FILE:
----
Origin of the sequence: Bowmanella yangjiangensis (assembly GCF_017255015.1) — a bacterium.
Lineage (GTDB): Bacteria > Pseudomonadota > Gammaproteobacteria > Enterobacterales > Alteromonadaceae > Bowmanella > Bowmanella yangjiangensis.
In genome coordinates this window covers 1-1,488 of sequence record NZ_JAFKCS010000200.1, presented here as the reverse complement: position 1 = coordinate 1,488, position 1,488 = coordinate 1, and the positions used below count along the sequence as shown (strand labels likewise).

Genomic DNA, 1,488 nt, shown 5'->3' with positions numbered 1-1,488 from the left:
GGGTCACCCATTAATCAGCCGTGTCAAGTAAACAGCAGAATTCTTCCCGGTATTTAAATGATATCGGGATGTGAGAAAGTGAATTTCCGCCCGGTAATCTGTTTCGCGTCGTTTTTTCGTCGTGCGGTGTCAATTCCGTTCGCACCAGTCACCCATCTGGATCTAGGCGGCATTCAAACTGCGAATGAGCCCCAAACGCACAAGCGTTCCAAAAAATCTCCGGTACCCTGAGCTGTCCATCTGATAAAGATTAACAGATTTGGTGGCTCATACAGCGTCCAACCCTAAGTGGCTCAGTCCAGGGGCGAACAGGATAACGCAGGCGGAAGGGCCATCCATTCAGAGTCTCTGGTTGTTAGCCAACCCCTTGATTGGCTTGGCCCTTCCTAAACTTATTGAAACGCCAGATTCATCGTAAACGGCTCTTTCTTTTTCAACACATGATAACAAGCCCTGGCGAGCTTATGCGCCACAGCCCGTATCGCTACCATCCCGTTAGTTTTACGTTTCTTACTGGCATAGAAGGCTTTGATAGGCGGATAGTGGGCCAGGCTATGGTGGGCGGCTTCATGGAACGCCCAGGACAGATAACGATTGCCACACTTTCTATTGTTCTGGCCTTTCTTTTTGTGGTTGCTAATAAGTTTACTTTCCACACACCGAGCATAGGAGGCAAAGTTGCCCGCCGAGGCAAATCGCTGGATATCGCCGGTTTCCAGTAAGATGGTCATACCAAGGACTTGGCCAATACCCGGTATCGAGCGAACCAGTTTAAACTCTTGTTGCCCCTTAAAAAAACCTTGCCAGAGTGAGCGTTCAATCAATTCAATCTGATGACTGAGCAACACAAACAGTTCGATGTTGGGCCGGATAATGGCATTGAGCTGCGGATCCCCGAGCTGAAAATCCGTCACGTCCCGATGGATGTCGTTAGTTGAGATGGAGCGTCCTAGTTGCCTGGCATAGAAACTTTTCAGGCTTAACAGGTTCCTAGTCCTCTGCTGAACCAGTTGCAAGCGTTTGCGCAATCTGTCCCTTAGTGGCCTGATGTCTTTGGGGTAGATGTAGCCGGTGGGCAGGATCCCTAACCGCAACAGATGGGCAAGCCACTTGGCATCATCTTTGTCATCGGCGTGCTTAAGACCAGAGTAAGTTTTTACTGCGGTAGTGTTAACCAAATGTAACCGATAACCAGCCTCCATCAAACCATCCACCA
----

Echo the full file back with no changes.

Origin of the sequence: Bowmanella yangjiangensis (assembly GCF_017255015.1) — a bacterium.
Lineage (GTDB): Bacteria > Pseudomonadota > Gammaproteobacteria > Enterobacterales > Alteromonadaceae > Bowmanella > Bowmanella yangjiangensis.
In genome coordinates this window covers 1-1,488 of sequence record NZ_JAFKCS010000200.1, presented here as the reverse complement: position 1 = coordinate 1,488, position 1,488 = coordinate 1, and the positions used below count along the sequence as shown (strand labels likewise).

Genomic DNA, 1,488 nt, shown 5'->3' with positions numbered 1-1,488 from the left:
GGGTCACCCATTAATCAGCCGTGTCAAGTAAACAGCAGAATTCTTCCCGGTATTTAAATGATATCGGGATGTGAGAAAGTGAATTTCCGCCCGGTAATCTGTTTCGCGTCGTTTTTTCGTCGTGCGGTGTCAATTCCGTTCGCACCAGTCACCCATCTGGATCTAGGCGGCATTCAAACTGCGAATGAGCCCCAAACGCACAAGCGTTCCAAAAAATCTCCGGTACCCTGAGCTGTCCATCTGATAAAGATTAACAGATTTGGTGGCTCATACAGCGTCCAACCCTAAGTGGCTCAGTCCAGGGGCGAACAGGATAACGCAGGCGGAAGGGCCATCCATTCAGAGTCTCTGGTTGTTAGCCAACCCCTTGATTGGCTTGGCCCTTCCTAAACTTATTGAAACGCCAGATTCATCGTAAACGGCTCTTTCTTTTTCAACACATGATAACAAGCCCTGGCGAGCTTATGCGCCACAGCCCGTATCGCTACCATCCCGTTAGTTTTACGTTTCTTACTGGCATAGAAGGCTTTGATAGGCGGATAGTGGGCCAGGCTATGGTGGGCGGCTTCATGGAACGCCCAGGACAGATAACGATTGCCACACTTTCTATTGTTCTGGCCTTTCTTTTTGTGGTTGCTAATAAGTTTACTTTCCACACACCGAGCATAGGAGGCAAAGTTGCCCGCCGAGGCAAATCGCTGGATATCGCCGGTTTCCAGTAAGATGGTCATACCAAGGACTTGGCCAATACCCGGTATCGAGCGAACCAGTTTAAACTCTTGTTGCCCCTTAAAAAAACCTTGCCAGAGTGAGCGTTCAATCAATTCAATCTGATGACTGAGCAACACAAACAGTTCGATGTTGGGCCGGATAATGGCATTGAGCTGCGGATCCCCGAGCTGAAAATCCGTCACGTCCCGATGGATGTCGTTAGTTGAGATGGAGCGTCCTAGTTGCCTGGCATAGAAACTTTTCAGGCTTAACAGGTTCCTAGTCCTCTGCTGAACCAGTTGCAAGCGTTTGCGCAATCTGTCCCTTAGTGGCCTGATGTCTTTGGGGTAGATGTAGCCGGTGGGCAGGATCCCTAACCGCAACAGATGGGCAAGCCACTTGGCATCATCTTTGTCATCGGCGTGCTTAAGACCAGAGTAAGTTTTTACTGCGGTAGTGTTAACCAAATGTAACCGATAACCAGCCTCCATCAAACCATCCACCA